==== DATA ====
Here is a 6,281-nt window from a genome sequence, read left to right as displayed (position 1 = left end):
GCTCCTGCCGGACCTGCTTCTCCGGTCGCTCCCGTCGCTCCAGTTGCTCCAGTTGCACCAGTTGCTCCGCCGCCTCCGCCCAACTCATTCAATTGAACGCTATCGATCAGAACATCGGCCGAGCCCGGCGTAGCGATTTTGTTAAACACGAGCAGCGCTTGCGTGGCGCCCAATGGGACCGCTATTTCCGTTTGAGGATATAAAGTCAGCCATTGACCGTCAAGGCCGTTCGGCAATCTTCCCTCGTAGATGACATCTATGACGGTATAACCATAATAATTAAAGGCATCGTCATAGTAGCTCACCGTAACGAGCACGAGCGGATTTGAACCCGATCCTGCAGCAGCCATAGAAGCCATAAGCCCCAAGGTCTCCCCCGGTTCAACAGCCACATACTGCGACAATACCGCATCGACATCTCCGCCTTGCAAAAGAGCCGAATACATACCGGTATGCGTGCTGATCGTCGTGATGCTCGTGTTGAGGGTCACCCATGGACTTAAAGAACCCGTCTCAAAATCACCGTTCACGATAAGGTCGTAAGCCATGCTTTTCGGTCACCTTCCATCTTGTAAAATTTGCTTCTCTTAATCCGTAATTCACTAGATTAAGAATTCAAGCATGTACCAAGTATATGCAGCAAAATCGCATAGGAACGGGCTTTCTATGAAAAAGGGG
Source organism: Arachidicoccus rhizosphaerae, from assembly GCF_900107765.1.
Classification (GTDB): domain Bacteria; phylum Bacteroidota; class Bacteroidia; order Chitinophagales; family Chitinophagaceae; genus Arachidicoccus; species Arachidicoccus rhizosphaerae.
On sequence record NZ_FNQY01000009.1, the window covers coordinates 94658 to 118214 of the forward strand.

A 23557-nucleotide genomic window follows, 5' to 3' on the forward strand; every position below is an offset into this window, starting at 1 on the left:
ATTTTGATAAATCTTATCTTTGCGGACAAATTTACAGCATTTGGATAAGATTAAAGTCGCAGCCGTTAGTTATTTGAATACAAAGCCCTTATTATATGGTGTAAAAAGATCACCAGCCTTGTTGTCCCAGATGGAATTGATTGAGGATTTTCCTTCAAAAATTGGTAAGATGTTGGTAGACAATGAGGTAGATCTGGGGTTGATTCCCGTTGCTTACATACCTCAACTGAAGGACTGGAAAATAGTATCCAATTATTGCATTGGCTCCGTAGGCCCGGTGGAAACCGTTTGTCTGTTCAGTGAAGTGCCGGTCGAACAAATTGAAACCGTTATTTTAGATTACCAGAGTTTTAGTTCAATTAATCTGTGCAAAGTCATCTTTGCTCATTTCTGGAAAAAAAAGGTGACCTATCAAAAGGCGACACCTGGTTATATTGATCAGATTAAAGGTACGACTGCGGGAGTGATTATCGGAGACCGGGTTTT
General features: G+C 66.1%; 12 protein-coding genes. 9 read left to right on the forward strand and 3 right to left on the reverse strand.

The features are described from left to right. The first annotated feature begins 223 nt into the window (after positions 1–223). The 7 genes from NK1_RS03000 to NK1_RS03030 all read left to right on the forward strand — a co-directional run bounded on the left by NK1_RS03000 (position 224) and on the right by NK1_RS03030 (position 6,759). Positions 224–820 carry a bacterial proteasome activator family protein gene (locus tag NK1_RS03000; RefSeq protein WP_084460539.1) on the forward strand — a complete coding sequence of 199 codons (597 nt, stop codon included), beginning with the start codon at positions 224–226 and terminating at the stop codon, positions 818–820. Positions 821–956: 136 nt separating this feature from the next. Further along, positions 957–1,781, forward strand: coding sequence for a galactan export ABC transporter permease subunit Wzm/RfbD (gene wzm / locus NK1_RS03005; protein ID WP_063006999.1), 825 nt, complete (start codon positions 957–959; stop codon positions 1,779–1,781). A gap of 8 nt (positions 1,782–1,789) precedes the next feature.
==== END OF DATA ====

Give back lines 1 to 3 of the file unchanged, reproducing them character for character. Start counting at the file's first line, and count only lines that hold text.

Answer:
Here is a 6,281-nt window from a genome sequence, read left to right as displayed (position 1 = left end):
GCTCCTGCCGGACCTGCTTCTCCGGTCGCTCCCGTCGCTCCAGTTGCTCCAGTTGCACCAGTTGCTCCGCCGCCTCCGCCCAACTCATTCAATTGAACGCTATCGATCAGAACATCGGCCGAGCCCGGCGTAGCGATTTTGTTAAACACGAGCAGCGCTTGCGTGGCGCCCAATGGGACCGCTATTTCCGTTTGAGGATATAAAGTCAGCCATTGACCGTCAAGGCCGTTCGGCAATCTTCCCTCGTAGATGACATCTATGACGGTATAACCATAATAATTAAAGGCATCGTCATAGTAGCTCACCGTAACGAGCACGAGCGGATTTGAACCCGATCCTGCAGCAGCCATAGAAGCCATAAGCCCCAAGGTCTCCCCCGGTTCAACAGCCACATACTGCGACAATACCGCATCGACATCTCCGCCTTGCAAAAGAGCCGAATACATACCGGTATGCGTGCTGATCGTCGTGATGCTCGTGTTGAGGGTCACCCATGGACTTAAAGAACCCGTCTCAAAATCACCGTTCACGATAAGGTCGTAAGCCATGCTTTTCGGTCACCTTCCATCTTGTAAAATTTGCTTCTCTTAATCCGTAATTCACTAGATTAAGAATTCAAGCATGTACCAAGTATATGCAGCAAAATCGCATAGGAACGGGCTTTCTATGAAAAAGGGG
Source organism: Arachidicoccus rhizosphaerae, from assembly GCF_900107765.1.